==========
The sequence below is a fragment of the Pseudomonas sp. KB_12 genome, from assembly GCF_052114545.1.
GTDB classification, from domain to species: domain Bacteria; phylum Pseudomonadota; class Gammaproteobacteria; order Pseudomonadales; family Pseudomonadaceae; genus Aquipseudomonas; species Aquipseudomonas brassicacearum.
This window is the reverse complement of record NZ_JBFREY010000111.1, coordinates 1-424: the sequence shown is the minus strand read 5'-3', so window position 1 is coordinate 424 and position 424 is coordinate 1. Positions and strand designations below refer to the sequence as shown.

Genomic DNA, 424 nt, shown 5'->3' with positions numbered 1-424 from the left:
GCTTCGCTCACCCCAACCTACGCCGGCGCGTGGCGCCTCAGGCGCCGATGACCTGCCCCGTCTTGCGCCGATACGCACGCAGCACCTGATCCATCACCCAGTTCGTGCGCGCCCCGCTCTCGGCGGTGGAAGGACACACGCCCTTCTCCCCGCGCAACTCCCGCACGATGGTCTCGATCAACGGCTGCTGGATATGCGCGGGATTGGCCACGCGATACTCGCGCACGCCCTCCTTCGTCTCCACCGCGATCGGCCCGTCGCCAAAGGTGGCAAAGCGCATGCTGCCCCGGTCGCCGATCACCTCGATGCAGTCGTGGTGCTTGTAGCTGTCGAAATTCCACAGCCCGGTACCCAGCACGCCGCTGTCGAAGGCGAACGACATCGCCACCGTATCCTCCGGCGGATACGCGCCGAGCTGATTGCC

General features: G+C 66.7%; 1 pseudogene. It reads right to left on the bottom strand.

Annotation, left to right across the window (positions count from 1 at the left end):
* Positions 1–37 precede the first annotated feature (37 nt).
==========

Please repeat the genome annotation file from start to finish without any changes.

The sequence below is a fragment of the Pseudomonas sp. KB_12 genome, from assembly GCF_052114545.1.
GTDB classification, from domain to species: domain Bacteria; phylum Pseudomonadota; class Gammaproteobacteria; order Pseudomonadales; family Pseudomonadaceae; genus Aquipseudomonas; species Aquipseudomonas brassicacearum.
This window is the reverse complement of record NZ_JBFREY010000111.1, coordinates 1-424: the sequence shown is the minus strand read 5'-3', so window position 1 is coordinate 424 and position 424 is coordinate 1. Positions and strand designations below refer to the sequence as shown.

Genomic DNA, 424 nt, shown 5'->3' with positions numbered 1-424 from the left:
GCTTCGCTCACCCCAACCTACGCCGGCGCGTGGCGCCTCAGGCGCCGATGACCTGCCCCGTCTTGCGCCGATACGCACGCAGCACCTGATCCATCACCCAGTTCGTGCGCGCCCCGCTCTCGGCGGTGGAAGGACACACGCCCTTCTCCCCGCGCAACTCCCGCACGATGGTCTCGATCAACGGCTGCTGGATATGCGCGGGATTGGCCACGCGATACTCGCGCACGCCCTCCTTCGTCTCCACCGCGATCGGCCCGTCGCCAAAGGTGGCAAAGCGCATGCTGCCCCGGTCGCCGATCACCTCGATGCAGTCGTGGTGCTTGTAGCTGTCGAAATTCCACAGCCCGGTACCCAGCACGCCGCTGTCGAAGGCGAACGACATCGCCACCGTATCCTCCGGCGGATACGCGCCGAGCTGATTGCC

General features: G+C 66.7%; 1 pseudogene. It reads right to left on the bottom strand.

Annotation, left to right across the window (positions count from 1 at the left end):
* Positions 1–37 precede the first annotated feature (37 nt).